Phone scams are one of the most common fraudulent schemes in the U.S., tricking thousands of people every year. They work. And scammers know this, which is why you need to be aware of their tactics to protect yourself and your family.
The latest phone con to make headline news is the jury duty scam. Here’s how it works:
- The caller claims to work for the local court, and says that you failed to report for mandatory jury duty and there is a warrant out for your arrest.
- The victim (you) will correctly claim that they never received notification to report for jury duty. This puts you on the defensive.
- The caller will then ask for your personal identification to verify your claim. Specifically, they may ask for your Social Security number, date of birth, and sometimes credit card or bank information.
This particular type of consumer fraud seems to be making a resurgence in recent months, targeting victims in eleven states, including Tennessee. The Knox County Jury Coordinator issued a warning in response to the threat: “The Knox County Court System will NEVER call and ask you for your Social Security number, credit card numbers or other sensitive information. Do not provide this information to anyone claiming to represent the court system.”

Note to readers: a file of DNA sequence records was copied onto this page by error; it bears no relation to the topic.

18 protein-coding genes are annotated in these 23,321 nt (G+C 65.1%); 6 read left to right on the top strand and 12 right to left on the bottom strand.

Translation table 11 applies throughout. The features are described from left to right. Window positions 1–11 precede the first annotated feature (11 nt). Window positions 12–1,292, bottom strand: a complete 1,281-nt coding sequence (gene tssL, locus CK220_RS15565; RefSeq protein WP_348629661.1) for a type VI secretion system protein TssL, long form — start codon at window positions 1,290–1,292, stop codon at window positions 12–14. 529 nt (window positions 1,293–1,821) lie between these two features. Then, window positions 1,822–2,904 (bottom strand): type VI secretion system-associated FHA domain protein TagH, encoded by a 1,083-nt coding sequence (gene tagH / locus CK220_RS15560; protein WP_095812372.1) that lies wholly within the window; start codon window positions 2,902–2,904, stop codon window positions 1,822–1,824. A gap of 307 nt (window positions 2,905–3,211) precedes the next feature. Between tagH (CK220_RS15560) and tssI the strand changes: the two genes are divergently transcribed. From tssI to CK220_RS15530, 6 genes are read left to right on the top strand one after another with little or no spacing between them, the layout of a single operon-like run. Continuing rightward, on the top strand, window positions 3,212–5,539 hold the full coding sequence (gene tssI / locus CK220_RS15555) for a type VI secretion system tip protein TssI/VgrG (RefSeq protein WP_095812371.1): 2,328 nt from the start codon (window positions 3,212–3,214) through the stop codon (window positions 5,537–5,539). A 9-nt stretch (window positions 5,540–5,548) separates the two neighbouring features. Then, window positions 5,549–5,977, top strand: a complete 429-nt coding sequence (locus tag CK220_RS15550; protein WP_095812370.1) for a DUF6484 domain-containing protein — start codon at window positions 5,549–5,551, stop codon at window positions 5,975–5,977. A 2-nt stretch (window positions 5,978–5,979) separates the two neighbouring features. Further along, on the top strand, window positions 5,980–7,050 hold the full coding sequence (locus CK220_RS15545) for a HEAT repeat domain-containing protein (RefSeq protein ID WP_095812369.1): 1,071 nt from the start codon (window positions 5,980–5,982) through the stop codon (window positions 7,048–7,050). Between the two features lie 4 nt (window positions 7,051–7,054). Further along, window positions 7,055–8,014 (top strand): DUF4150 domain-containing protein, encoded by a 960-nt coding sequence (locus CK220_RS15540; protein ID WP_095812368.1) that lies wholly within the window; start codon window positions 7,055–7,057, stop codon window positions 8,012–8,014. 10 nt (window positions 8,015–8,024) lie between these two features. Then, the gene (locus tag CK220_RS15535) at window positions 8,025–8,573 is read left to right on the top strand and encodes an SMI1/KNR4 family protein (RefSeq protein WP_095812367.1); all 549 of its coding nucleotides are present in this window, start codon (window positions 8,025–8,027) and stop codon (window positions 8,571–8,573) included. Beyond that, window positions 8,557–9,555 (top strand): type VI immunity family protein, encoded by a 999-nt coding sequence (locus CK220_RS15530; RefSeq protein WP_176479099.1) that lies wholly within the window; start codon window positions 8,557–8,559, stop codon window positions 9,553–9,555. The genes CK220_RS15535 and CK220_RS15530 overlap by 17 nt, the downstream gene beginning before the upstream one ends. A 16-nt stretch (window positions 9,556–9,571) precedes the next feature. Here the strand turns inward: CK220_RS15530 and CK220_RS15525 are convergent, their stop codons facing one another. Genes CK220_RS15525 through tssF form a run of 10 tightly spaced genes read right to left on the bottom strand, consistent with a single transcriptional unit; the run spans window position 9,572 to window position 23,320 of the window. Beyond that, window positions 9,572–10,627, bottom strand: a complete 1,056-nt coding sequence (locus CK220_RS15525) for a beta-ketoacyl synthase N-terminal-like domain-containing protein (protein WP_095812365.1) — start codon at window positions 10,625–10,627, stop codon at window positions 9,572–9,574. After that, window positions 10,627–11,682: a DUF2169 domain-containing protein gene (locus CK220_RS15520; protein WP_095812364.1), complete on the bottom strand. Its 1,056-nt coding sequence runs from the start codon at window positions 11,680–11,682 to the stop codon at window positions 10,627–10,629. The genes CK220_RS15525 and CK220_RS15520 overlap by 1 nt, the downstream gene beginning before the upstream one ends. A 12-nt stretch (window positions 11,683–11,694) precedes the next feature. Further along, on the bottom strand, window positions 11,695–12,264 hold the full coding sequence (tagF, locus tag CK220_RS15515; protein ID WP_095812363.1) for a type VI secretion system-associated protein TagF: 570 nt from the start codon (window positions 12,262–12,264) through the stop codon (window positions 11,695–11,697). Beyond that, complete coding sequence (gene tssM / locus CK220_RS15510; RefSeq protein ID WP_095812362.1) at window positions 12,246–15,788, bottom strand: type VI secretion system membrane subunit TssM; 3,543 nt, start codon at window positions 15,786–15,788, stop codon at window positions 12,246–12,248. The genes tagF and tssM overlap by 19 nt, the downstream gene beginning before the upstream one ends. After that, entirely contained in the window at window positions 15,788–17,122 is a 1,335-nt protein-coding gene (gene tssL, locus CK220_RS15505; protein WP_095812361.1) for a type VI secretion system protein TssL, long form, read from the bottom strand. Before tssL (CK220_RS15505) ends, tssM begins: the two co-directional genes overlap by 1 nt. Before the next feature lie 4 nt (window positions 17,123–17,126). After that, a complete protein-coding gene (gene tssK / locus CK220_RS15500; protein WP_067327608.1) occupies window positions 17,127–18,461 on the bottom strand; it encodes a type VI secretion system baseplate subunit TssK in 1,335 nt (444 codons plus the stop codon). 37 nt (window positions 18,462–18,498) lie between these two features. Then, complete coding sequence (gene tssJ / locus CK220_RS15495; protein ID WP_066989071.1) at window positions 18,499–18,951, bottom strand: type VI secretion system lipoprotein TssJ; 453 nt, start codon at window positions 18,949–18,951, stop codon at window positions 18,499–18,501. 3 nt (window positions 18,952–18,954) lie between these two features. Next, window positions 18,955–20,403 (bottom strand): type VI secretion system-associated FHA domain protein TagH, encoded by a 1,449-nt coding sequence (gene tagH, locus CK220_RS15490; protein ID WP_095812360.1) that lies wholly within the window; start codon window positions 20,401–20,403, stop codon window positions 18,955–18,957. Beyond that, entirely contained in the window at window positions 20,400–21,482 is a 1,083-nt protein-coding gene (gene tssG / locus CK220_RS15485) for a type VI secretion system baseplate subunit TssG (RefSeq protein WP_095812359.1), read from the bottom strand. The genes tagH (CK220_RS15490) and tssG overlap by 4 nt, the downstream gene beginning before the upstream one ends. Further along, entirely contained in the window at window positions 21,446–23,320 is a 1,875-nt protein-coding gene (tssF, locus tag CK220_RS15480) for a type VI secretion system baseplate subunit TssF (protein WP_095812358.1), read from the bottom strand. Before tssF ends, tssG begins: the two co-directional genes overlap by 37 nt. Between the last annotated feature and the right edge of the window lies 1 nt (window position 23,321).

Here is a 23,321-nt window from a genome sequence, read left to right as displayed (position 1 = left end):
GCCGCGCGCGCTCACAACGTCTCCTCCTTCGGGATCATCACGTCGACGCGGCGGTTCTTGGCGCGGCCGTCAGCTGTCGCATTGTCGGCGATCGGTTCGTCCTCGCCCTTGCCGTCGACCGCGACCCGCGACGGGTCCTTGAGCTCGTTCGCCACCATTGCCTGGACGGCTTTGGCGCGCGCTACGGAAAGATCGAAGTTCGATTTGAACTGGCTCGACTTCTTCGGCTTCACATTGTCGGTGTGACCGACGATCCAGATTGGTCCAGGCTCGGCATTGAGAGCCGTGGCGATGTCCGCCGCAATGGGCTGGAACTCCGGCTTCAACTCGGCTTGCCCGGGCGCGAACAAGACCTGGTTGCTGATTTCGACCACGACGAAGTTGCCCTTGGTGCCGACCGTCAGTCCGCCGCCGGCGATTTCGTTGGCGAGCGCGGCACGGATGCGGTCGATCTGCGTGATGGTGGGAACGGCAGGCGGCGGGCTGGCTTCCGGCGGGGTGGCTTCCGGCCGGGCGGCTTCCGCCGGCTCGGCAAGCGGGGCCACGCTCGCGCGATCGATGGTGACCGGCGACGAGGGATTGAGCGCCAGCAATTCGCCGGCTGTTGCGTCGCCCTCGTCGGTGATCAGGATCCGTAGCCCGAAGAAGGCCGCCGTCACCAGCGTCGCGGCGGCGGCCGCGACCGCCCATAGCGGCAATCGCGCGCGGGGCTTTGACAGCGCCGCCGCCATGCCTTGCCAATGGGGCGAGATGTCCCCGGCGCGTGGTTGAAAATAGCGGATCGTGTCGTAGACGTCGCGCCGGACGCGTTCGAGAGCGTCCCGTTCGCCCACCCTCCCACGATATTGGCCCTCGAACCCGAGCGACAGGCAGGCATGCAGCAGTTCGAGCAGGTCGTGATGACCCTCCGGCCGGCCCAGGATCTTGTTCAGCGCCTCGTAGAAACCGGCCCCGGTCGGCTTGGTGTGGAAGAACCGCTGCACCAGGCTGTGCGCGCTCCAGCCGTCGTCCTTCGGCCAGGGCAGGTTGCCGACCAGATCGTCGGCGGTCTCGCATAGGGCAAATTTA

The same holds true throughout Tennessee, and citizens statewide are being alerted to the danger. “They will ask for personal information; date of birth, social security number, and other data that facilitates identity theft,” says President of the Better Business Bureau of Southeast Tennessee and Northwest Georgia, Jim Winsett. “Do not contact or call the telephone number.”
The danger of this new jury duty scam is that victims are caught off guard, making them more inclined to reveal confidential information in order to prove their innocence.
“They get you scared first,” says a special agent in Minneapolis who has tackled recent scam cases. “They get people saying, ‘Oh my gosh! I’m not a criminal. What’s going on?’” Consequently, victims are much more likely to give up personal information in order to clear their name.
Federal officials are encouraging people to be on the lookout for scammers, and don’t, by any means, give an unsolicited caller personal information that can be used to steal your identity. Court officers will never ask for confidential information over the phone, so don’t get tricked or intimidated into giving out information.
If you believe you have fallen victim to one of these jury duty scams, the first thing you should do is report the incident to the police. Then, immediately contact the government department who issued the information that was stolen, as well as your bank, and inform them of the incident.
Finally, contact an anti-trust attorney who can get to work recovering damages from identity theft. Time is a significant factor in scam cases. Waiting to seek legal help will only hurt your claim.
If you have fallen victim to the jury duty scam, or any other fraudulent schemes, schedule a free consultation with a consumer fraud lawyer at Nashville’s Gilreath Law.